“MacCulloch’s succinct descriptions of theological concepts are sometimes informative, yet they are also sometimes inaccurate and are often are constructed in a way that will seem off-putting to viewers unfamiliar with Christianity.”
By way of contrast, he then endeavours to explain the doctrine of Original Sin. He asserts that this is something which anyone who is “in any sense a Western Christian… live[s] with… even if [they] fight against it.” I suspect that some Westerners who consider themselves Christians might disagree with this. What is genuinely irksome about this, is that it implies that a person’s state of sinfulness is determined by the theological proclamations of a scholar from the same hemisphere. In fact, the doctrine is believed by many Christians, and applied to all, with the crucial proviso that all are offered salvation from Original Sin. MacCulloch’s succinct descriptions of theological concepts are sometimes informative, yet they are also sometimes inaccurate and are often are constructed in a way that will seem off-putting to viewers unfamiliar with Christianity.
“Paul [the apostle] confronted [Augustine] with his own sin and told him that the only way to salvation was through purity of life.” This is misleading: Paul by no means teaches salvation through purity, but by grace through faith. In discussing Original Sin, MacCulloch neglects to explain the offer of grace made to all — “by grace you have been saved” — and portrays Christianity as a dismally bleak belief system. “It means that you and I are so corrupted by sin there’s nothing we can do to save ourselves from Hell.” This is both true, and why Christ came — which is reason for joyous hope. MacCulloch, then, is dipping into complex and controversial theological issues, without offering the nuance that would leave any viewers with any sympathy for Christianity. He’s also spouting his own interpretation, rather than quoting either Scripture or the writings of Augustine.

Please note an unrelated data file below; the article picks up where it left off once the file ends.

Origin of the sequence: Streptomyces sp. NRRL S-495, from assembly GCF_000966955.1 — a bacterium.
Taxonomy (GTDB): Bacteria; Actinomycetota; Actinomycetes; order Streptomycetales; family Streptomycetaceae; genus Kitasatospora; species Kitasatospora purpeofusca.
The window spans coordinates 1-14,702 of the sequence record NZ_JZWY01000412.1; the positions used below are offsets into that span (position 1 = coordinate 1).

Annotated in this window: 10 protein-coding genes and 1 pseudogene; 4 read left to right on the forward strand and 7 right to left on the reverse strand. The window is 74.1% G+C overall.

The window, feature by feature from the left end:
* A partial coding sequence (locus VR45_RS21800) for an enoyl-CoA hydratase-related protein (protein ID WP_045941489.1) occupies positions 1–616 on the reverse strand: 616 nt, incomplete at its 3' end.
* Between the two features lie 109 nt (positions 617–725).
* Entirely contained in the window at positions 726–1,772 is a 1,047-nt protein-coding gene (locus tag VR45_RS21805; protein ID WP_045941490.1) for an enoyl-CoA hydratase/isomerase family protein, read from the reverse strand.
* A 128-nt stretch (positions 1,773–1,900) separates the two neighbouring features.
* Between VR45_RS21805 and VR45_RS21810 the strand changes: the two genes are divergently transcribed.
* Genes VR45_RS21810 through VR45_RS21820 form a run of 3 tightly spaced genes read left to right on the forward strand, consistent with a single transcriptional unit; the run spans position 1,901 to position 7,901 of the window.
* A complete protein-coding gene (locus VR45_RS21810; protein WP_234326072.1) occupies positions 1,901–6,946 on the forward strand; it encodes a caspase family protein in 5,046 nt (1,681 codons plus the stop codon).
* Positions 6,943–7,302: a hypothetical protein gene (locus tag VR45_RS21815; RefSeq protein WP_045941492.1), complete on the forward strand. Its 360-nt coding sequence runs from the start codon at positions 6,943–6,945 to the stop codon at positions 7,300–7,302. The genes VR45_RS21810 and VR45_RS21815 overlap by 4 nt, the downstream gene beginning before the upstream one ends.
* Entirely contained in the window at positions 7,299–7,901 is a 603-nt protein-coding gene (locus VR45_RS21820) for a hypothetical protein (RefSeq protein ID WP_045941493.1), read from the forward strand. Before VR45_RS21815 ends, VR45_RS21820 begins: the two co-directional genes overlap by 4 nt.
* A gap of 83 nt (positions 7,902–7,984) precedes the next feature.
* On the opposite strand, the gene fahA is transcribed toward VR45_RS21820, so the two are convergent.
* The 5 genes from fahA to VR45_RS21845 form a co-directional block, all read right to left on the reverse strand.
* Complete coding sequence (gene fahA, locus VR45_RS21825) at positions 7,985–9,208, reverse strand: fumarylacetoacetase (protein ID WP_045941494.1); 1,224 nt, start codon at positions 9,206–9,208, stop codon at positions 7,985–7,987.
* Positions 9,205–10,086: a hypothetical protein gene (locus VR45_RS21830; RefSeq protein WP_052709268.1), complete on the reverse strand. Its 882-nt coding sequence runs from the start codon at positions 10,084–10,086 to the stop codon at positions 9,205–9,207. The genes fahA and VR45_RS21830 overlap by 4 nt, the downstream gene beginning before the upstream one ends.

Additionally, MacCulloch suggests that sex is considered the root of sin, and we are each thus inherently affected as “sin is transmitted [via] the sexual act… maybe the modern West is so obsessed with good sex as the symbol of a fulfilled life, precisely because the Western Latin Church has been so long obsessed with bad sex as the root of human sin.” He mentions Adam and Eve’s disobedience but does not tell the audience what this was. Consequently, he leaves us with the impression that all of humanity is doomed because of sex, perpetuating the misunderstanding that many non-Christians have of Christianity being anti-sex and as judgemental of innocent people. Christianity does teach that original sin was born of Adam and Eve’s choice to do what they’d been told not to; and that we each choose to disobey also is how we know that we ourselves are sinful. Hence we are not condemned on the basis of our parents’ intimacy. The idea that our culture obsesses over sex because of the Church’s view of it sounds bizarre — it’s not, as he states “bad sex” that Christianity opposes, and “good sex” that culture obsesses over. Christianity speaks against sexual immorality, and it’s this which Western culture is increasingly supportive of. Culture does not obsess over sex because it follows from Christian heritage as MacCulloch implies; rather, as culture abandons Christianity, it increasingly worships sex. I wonder whether his words here are a reflection of his own feeling of being judged by the Church for his homosexuality?